However, it is not just those leaving for good that pose a threat. Recently promoted your long-serving payroll manager to a longed-for role in financial oversight? That positive move could result in entitlement creep, where the permissions to data, apps, information and systems she enjoyed in payroll follow her to her new home.

Permission creepers are those staff who collect permissions and access rights as they go through their career, picking up credentials to systems and data as they go. Of course, to restrict the opportunities for hacking, insider threat or illegal or incompliant activity, permissions should only be granted when relevant and required for an individual’s job. However, too many companies allow permissions to creep by not taking a proactive approach to access. This can result in toxic permissions combinations, where employees are granted inappropriate access to the systems, making fraud and error far more likely.

Even a simple summer holiday can provide an open-door opportunity. We are all conscious about signaling to would-be home burglars that we are going away on holiday, and we will take steps to protect our property in our absence. The same principle applies to businesses with staff out of the office on vacation – potentially logging in from insecure locations or signaling to cybercriminals that their attention is elsewhere.

The results of leaving the door ajar are costly. According to the IBM Cost of a Data Breach Report 2021, the average cost of a data breach in the financial sector is $5.72 million.

Permissions creep, unrevoked access and unmanaged identity provide the perfect conditions for the insider threat to propagate. As Gaurav Deep Singh Johar, of the Information Systems Audit and Control Association explained, “While these challenges are present in any institution, insider threats pose a greater risk for banks. There is a big reputational impact, thanks in part to increasing regulatory oversight.”

 

Don’t let permissions security set sail into the sunset

Financial organisations are complex landscapes, with labyrinthine corporate structures and siloes that cast a dark shadow over access and identity visibility. However, identity security technology is moving fast. Now, automated systems powered by AI and machine learning mean that permissions can be automated and access granted on a need-to-know basis, based on individuals’ employment status, roles, and responsibilities.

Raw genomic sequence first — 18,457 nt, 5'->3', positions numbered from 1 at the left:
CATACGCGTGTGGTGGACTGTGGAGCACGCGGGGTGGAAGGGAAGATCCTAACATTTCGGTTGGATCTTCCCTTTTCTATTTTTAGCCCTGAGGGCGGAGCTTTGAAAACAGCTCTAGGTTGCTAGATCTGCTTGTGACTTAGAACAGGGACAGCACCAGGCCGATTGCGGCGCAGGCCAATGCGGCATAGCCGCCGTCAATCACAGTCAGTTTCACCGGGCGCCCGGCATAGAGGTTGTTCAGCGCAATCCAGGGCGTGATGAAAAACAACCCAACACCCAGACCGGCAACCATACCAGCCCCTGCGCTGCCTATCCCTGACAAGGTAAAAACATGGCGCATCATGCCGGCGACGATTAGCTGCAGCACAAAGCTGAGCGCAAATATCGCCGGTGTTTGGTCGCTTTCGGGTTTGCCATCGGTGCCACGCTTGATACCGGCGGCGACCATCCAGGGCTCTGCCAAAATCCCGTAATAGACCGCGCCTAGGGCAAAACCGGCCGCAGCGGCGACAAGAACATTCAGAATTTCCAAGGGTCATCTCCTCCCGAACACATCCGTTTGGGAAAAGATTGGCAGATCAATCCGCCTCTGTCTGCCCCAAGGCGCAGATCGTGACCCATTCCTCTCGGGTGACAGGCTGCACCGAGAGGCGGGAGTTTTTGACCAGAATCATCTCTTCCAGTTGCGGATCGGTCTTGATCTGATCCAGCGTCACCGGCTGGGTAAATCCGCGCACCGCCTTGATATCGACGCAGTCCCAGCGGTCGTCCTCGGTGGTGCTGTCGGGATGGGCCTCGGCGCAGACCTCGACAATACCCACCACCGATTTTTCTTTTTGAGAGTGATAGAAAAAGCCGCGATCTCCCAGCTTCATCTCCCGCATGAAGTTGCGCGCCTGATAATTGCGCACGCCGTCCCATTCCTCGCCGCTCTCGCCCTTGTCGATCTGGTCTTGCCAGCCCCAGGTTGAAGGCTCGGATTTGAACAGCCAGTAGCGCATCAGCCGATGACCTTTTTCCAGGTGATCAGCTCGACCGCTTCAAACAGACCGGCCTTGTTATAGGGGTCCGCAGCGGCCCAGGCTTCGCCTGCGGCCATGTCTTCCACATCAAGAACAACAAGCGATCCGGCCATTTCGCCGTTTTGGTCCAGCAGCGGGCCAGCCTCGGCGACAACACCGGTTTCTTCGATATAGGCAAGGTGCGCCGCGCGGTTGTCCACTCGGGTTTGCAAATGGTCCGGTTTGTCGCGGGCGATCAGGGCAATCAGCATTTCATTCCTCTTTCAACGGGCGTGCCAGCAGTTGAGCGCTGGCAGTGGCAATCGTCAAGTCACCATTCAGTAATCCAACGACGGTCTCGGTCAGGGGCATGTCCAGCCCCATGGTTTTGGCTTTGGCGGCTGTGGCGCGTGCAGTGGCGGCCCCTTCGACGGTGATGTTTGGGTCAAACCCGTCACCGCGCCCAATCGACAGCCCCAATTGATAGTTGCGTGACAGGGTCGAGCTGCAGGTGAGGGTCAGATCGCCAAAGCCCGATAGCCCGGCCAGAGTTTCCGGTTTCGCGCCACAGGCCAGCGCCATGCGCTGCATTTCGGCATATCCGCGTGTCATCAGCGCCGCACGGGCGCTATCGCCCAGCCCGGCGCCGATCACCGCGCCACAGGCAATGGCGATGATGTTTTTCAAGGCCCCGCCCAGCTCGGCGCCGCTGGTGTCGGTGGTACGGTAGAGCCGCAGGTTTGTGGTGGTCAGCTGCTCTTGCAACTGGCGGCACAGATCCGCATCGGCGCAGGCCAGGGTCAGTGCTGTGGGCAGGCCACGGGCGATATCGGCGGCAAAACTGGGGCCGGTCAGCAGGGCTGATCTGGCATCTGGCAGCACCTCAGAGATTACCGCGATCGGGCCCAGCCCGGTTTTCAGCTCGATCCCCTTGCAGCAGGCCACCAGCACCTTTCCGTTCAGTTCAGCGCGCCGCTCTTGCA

An automated system will quickly track down and disable ex-employees’ accounts and automatically halt permissions creep as employees move about the organisation.

The same technology can now also be even more diligent than that, monitoring access requirements based on any change in the workforce, like people being out of the office.

The evolving variety and fluctuating workforce mean that the insider threat can only be met with automated, streamlined identity security that moves as quickly as employees themselves. Without intelligent, streamlined identity governance, banks cannot ensure they are in a state of compliance, nor ensure cybersecurity in real-time. They also miss out on opportunities to improve operational efficiency and reduce the risk of fraud and error. Automation also ensures the accuracy and completeness of data sets so critical for keeping on top of compliance and delivering critical services.

As financial workforces are on the move, home and away and to pastures new, now is the time for banks to give identity security its time in the sun. Do not let shifting sands collapse the walls around you. Wherever your employees are coming from and going to, robust security and sustained compliance start with automated identity management.